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The Advantages of Buying Construction Materials in Bulk

Every contractor likes a good deal, and buying construction materials in bulk could be one of the best. From keeping more dollars in your pocket to wasting fewer man-hours, bulk purchases can help your company reap long-term financial benefits. According to a forecast by Anirban Basu, chief economist at Associated Builders and Contractors Inc. (ABC), construction material prices are predicted to increase by almost 3 percent in 2015. As a result, bulk purchases might make more financial sense for your business in the coming year. Here, we outline the advantages of buying in bulk, and reveal how to determine if larger purchases could be an effective tactic for your business. 

Save more money in the long run 

Among all the advantages of buying in bulk, the possibility of getting more for your money is the first that comes to most contractors’ minds. These types of purchases, when made correctly, have the potential to be an effective money-saving strategy, says Michael Bellaman, president-CEO of ABC in Washington, D.C.  “If you can take advantage of a scale purchase, you can lower your cost of business,” he says. “That’s provided you can move that inventory at a low cost to the project.”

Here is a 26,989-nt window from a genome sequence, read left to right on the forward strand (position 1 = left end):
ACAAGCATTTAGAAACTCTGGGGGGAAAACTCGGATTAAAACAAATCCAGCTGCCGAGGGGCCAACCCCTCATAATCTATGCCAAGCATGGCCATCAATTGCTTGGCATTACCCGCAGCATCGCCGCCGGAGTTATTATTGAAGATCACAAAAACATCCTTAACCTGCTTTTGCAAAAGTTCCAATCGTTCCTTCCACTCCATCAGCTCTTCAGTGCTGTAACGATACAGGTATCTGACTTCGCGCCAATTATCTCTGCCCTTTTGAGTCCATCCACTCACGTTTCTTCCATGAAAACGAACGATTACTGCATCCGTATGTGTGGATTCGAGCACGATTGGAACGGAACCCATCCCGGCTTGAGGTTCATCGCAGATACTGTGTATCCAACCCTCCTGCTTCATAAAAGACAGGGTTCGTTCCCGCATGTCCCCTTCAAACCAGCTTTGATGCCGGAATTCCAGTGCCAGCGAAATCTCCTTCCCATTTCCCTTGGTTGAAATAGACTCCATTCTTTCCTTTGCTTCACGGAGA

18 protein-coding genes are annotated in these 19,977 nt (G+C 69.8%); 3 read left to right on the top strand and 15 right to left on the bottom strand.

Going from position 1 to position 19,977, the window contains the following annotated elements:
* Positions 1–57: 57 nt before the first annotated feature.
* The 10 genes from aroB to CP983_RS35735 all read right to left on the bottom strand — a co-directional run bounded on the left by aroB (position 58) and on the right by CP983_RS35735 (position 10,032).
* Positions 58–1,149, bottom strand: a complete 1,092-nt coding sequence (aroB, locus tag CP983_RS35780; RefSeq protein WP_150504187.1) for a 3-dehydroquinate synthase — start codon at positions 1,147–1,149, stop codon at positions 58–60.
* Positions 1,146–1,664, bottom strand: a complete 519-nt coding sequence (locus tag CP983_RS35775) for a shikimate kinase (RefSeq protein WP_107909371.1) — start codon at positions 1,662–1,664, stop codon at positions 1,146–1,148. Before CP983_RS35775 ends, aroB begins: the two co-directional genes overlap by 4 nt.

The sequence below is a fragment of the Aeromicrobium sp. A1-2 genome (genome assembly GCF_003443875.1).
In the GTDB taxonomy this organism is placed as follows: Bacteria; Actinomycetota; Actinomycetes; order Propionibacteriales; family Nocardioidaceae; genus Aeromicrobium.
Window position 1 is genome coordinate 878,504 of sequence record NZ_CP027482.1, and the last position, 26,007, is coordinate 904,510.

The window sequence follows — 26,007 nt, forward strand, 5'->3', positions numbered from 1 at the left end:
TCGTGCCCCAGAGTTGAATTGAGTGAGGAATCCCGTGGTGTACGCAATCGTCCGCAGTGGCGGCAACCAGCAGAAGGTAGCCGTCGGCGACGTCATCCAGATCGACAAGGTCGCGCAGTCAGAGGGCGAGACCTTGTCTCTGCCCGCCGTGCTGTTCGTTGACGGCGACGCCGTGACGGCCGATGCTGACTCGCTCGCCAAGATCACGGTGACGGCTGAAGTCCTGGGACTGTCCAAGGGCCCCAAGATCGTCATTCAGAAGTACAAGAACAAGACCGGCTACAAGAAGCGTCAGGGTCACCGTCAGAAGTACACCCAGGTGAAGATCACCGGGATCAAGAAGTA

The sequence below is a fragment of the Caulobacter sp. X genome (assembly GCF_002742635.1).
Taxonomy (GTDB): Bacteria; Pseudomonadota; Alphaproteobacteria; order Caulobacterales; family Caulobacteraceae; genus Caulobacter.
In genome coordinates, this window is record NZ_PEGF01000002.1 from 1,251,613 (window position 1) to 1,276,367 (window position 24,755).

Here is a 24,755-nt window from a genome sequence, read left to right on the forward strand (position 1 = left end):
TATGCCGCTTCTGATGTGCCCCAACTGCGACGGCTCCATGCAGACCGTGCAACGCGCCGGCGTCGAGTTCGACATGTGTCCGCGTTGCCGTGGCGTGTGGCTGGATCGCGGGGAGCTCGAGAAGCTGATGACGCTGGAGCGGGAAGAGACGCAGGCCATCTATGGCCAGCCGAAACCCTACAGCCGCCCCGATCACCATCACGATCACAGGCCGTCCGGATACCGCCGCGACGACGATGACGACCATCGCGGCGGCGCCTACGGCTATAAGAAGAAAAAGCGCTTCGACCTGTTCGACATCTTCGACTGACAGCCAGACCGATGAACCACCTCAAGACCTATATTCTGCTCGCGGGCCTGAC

Reclaim more man-hours

When contractors make a bulk purchase, they also gain an opportunity for better time management, says Michael Hydeck, owner of Hydeck Design Build Inc. in Telford, Pennsylvania, and past president and national chairman of the National Association of the Remodeling Industry. Bulk purchases eliminate the need for traveling back and forth from a store to pick up materials and help avoid a situation in which workers are waiting around for materials to arrive at the jobsite. “I’ve talked to a couple of different remodelers about this, and some of them have found out that their workers have gone three or four times a week to pick up materials,” Hydeck says. “If you calculate that time out, it’s time wasted. But the guy who buys in bulk, who has everything on the jobsite ready to go, he’s not sacrificing that time.” 

Guarantee job consistency 

While buying in bulk can play a major role in saving your business time and money, the advantages extend beyond the financial. The visual aspect is key in most jobs — a builder wants to have the same look across a building asset, or a series of building assets — so it’s vital that the materials used throughout the job remain consistent. Bulk purchases guarantee this consistency. “For example, you can buy Carrara, a whitish marble with gray veining, out of the same quarry. But if it’s purchased at different times and comes from a couple of different blocks, that marble could look totally different.” 

Always have materials on hand